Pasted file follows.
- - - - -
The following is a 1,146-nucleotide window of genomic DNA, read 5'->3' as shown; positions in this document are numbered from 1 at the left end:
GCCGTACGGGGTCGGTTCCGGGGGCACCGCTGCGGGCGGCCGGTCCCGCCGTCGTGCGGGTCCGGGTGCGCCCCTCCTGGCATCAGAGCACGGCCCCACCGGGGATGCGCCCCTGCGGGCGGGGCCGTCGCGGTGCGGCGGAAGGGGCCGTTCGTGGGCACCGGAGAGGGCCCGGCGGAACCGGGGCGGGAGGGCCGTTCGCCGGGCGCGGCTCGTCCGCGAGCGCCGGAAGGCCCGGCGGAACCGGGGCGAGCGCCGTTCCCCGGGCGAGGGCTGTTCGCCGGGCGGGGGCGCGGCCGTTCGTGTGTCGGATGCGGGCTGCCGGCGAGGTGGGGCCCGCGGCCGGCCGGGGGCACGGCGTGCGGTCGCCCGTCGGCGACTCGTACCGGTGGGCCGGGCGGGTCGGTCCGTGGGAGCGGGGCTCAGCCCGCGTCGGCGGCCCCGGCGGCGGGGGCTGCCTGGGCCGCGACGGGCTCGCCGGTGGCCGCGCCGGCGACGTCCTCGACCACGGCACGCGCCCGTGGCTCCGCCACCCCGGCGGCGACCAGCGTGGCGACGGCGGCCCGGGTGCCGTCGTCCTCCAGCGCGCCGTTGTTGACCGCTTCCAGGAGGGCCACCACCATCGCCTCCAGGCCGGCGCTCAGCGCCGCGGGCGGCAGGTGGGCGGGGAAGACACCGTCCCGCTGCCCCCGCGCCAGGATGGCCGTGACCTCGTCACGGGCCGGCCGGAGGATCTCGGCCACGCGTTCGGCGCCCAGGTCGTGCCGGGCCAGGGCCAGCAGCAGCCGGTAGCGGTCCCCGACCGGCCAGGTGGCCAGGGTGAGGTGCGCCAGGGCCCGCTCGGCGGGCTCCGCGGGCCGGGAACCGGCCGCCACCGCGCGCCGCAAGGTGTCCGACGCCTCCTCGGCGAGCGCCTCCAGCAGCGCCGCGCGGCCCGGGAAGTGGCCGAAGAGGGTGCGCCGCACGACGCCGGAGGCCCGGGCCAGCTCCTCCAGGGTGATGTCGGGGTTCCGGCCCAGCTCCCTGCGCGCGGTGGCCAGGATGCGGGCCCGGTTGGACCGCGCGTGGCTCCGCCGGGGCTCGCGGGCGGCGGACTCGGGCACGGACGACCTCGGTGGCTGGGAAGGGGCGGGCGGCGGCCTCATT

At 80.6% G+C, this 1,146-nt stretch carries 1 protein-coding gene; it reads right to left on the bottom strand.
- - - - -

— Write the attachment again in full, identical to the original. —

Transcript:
The following is a 1,146-nucleotide window of genomic DNA, read 5'->3' as shown; positions in this document are numbered from 1 at the left end:
GCCGTACGGGGTCGGTTCCGGGGGCACCGCTGCGGGCGGCCGGTCCCGCCGTCGTGCGGGTCCGGGTGCGCCCCTCCTGGCATCAGAGCACGGCCCCACCGGGGATGCGCCCCTGCGGGCGGGGCCGTCGCGGTGCGGCGGAAGGGGCCGTTCGTGGGCACCGGAGAGGGCCCGGCGGAACCGGGGCGGGAGGGCCGTTCGCCGGGCGCGGCTCGTCCGCGAGCGCCGGAAGGCCCGGCGGAACCGGGGCGAGCGCCGTTCCCCGGGCGAGGGCTGTTCGCCGGGCGGGGGCGCGGCCGTTCGTGTGTCGGATGCGGGCTGCCGGCGAGGTGGGGCCCGCGGCCGGCCGGGGGCACGGCGTGCGGTCGCCCGTCGGCGACTCGTACCGGTGGGCCGGGCGGGTCGGTCCGTGGGAGCGGGGCTCAGCCCGCGTCGGCGGCCCCGGCGGCGGGGGCTGCCTGGGCCGCGACGGGCTCGCCGGTGGCCGCGCCGGCGACGTCCTCGACCACGGCACGCGCCCGTGGCTCCGCCACCCCGGCGGCGACCAGCGTGGCGACGGCGGCCCGGGTGCCGTCGTCCTCCAGCGCGCCGTTGTTGACCGCTTCCAGGAGGGCCACCACCATCGCCTCCAGGCCGGCGCTCAGCGCCGCGGGCGGCAGGTGGGCGGGGAAGACACCGTCCCGCTGCCCCCGCGCCAGGATGGCCGTGACCTCGTCACGGGCCGGCCGGAGGATCTCGGCCACGCGTTCGGCGCCCAGGTCGTGCCGGGCCAGGGCCAGCAGCAGCCGGTAGCGGTCCCCGACCGGCCAGGTGGCCAGGGTGAGGTGCGCCAGGGCCCGCTCGGCGGGCTCCGCGGGCCGGGAACCGGCCGCCACCGCGCGCCGCAAGGTGTCCGACGCCTCCTCGGCGAGCGCCTCCAGCAGCGCCGCGCGGCCCGGGAAGTGGCCGAAGAGGGTGCGCCGCACGACGCCGGAGGCCCGGGCCAGCTCCTCCAGGGTGATGTCGGGGTTCCGGCCCAGCTCCCTGCGCGCGGTGGCCAGGATGCGGGCCCGGTTGGACCGCGCGTGGCTCCGCCGGGGCTCGCGGGCGGCGGACTCGGGCACGGACGACCTCGGTGGCTGGGAAGGGGCGGGCGGCGGCCTCATT

At 80.6% G+C, this 1,146-nt stretch carries 1 protein-coding gene; it reads right to left on the bottom strand.